I would be surprised if the bump came back as not dysplastic at all being adjoining to the old scar, it being slightly raised and sporadically painful.
I’ll let everyone know what I find out.
Thank you everyone.
Hope those struggling through the actual cancer treatments and recovery find comfort and strength.
| | Re: Several Years After Dysplastic Leukoplakia: sore Nels 11-06-2023 07:39 PM 3
I also recommend a biopsy. Agree with the old rule of anything that doesn't improve/go away within 2-3 weeks should be evaluated to the fullest. You are months into this process. Please let us know how it comes out.
| | Re: When will I be able to eat normally? Nels 11-06-2023 07:30 PM 5
Glad to hear overall things are well. As James mentioned, this depends on many things. I am over 3 years post radiation and have notice my speech varies day to day and even morning to night. Some days it seems clearer than others. I think it depends on many things - what i ate, drank, tongue and swallowing exercises, hydration, etc. I still have to dig some food items out occasionally. If I am in public, i use a napkin to cover my mouth. I also find myself doing all kinds of weird jaw gyrations as i eat trying work stuff loose. I have also noticed my saliva production is not consistent and has an effect on my speech and ability to process some foods.
Also, what was involved in your surgery? I noticed a much bigger challenge with eating and speech after surgery but had half my tongue replaced.
| | Re: Several Years After Dysplastic Leukoplakia: sore JamesD 11-02-2023 12:09 AM 3
Biopsy for sure, in my opinion. I lost a year to questionable diagnosis until one ENT specialist decided to do one. Now, I did have a swelling in my neck which was easier to biopsy and those results led to back of tongue HPV. I wish the three MDs before him had reasoned it out and done the biopsy. Hope you find some rest from the unknown.
| | Several Years After Dysplastic Leukoplakia: sore ChrisCQ 11-01-2023 01:48 AM 3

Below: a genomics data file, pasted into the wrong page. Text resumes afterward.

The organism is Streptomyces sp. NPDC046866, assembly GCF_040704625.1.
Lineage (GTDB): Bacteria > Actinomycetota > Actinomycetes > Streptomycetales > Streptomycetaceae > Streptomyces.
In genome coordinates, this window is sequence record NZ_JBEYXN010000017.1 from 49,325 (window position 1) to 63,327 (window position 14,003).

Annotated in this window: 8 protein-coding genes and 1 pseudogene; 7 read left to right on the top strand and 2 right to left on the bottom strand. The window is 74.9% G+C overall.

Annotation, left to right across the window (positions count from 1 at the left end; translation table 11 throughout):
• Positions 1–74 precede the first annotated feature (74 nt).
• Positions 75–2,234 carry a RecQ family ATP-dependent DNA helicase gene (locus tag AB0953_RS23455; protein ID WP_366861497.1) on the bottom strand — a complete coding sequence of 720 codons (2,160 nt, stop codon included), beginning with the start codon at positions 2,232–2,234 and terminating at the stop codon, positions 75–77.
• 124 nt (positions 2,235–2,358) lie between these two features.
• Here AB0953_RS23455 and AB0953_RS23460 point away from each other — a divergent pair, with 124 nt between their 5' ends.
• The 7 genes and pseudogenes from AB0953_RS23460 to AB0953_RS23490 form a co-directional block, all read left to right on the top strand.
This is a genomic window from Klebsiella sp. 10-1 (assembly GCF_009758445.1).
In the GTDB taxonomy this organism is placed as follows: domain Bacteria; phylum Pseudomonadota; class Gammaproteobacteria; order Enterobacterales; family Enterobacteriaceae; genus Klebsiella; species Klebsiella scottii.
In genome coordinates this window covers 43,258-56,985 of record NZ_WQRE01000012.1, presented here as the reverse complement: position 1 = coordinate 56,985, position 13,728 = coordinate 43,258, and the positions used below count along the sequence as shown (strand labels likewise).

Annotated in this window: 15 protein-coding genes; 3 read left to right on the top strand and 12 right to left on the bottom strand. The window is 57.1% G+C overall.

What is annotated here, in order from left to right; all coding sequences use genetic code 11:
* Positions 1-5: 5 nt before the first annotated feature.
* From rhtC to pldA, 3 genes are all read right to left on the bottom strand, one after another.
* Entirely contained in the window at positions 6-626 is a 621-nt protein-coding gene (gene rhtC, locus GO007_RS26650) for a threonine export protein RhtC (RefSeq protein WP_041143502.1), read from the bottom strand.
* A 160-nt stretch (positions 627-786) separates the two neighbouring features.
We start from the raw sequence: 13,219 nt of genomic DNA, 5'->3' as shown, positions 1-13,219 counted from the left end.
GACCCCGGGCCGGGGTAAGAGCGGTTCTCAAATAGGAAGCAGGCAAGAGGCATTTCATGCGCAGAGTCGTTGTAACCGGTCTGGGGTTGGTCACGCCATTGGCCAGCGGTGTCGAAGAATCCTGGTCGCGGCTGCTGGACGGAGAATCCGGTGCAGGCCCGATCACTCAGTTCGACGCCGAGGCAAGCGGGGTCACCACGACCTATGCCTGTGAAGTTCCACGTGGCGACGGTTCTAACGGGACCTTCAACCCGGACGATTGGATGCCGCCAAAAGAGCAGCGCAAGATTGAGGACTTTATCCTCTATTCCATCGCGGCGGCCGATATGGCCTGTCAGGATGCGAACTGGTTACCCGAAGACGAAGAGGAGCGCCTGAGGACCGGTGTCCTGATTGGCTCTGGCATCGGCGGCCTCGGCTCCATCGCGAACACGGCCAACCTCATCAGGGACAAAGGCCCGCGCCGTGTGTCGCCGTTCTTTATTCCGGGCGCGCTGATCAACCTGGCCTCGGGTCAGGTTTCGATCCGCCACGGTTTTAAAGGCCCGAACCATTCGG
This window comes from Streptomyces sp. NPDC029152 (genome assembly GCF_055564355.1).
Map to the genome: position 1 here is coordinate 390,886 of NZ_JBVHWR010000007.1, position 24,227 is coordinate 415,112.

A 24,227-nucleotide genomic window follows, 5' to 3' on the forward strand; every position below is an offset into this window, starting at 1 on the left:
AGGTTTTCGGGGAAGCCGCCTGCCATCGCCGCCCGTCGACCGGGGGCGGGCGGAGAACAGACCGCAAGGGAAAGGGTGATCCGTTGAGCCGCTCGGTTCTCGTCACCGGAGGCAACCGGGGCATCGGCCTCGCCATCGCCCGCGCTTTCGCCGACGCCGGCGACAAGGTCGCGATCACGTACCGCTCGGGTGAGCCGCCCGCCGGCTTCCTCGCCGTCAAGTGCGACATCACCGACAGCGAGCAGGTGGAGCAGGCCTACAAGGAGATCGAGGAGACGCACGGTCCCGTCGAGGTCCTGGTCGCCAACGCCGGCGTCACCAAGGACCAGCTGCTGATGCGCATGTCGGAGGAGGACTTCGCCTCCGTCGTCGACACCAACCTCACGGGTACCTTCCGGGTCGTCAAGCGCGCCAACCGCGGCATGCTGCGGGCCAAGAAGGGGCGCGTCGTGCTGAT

I was wondering what people who have had several biopsies and leukoplakia lesions experienced regarding tongue sores.
My only biopsy was a painless white lesion that came back moderate epithelial dysplasia. Follow up the past 4 or 5 years annually; nothing really going on. I see a different texture; oral surgeon said probably just capillary bleaching as I stretch my tongue.
Anyway the change that has me seeing the oral surgeon more frequently recently is a spot, with a bit of a raised ridge is now slightly painful. Since late Spring 2023 it has been off and on sore. Sometimes just to touch, sometimes burning sensation on its own. No glaring lesion visble. Nothing “angry looking”.
It almost resolved but then kind of flared back up; so I contacted the oral surgeon and he saw me a few weeks back. He probed the area and it was tender. The next day the spot was outright sore from the prodding. Dentist could find no rub spots from my teeth and nothing changed with my teeth anyway to cause that.
We kind of decided to do a 3 month follow up. It seems to be getting gradually slightly more noticeable and consistent in the soreness aspect. The oral surgeon didn’t seem to concerned with the minor soreness/pain as a new symptom.
To me, the nagging minor pain as a new symptom is a bit of a red flag; and am leaning pretty strongly to having him remove the spot and biopsy it mid December at the next appointment. The doctor didn’t seem to think the soreness was anything to be concerned about and that he could not visualize much there to remove. He did rub an instrument back and forth over this ridge and that is what became much more sore. So there is a bit of a ridge, that is sore, just not an obvious visual lesion to excise.
Was minor pain in a tongue lesion something folks have experienced and did it end up being correlated with additional dysplastic biopsies?
Did anyone else have a similar issue with a sore area at the margins of a previos excision?
The dentist originally said ANY lesion that doesn’t go away ina few weeks, even if painless, biopsy it.
They did, the lesion was painless: it was moderate dysplasia.
Now there is no obvious visual lesion, but a bump that is sore.
Seems to me it should removed and biopsied as now there is a painfull spot that isn’t going away after two weeks…even if the oral surgeon has to kind of excise it “by Braille”.
Any thoughts; opinions; experiences; recommendations?
The Dr was willing to biopsy it last visit; which kind if caught me off guard; as I wasn’t expecting that and wasn’t really mentally prepared. The oral surgeon who did my other biopsy did an exam, and then a 2nd a few weeks later, then scheduled the excision procedure. So I had everything arranged (soft foods, popsicles bought etc…)
| | Re: Survivor guilt hitting hard today JamesD 10-31-2023 03:41 AM 2
Seems like we were both going through the treatments at the same time. I am now 10 years out and felt led to check up on the site. We should be grateful every day that we survived and not take a moment for granted. Live life to the fullest my friend.
| | Re: When will I be able to eat normally? JamesD 10-31-2023 03:29 AM 5
The best answer is, it depends. Treatment type and duration, severity of cancer etc. Give yourself some time and grace and do the best you can. The more liquid or puréed diet the better. The important focus is on the strengthening the ability to swallow. Keep protein amounts high. It is frustrating as those of us who gone through this can attest.
Jan 16th, 2020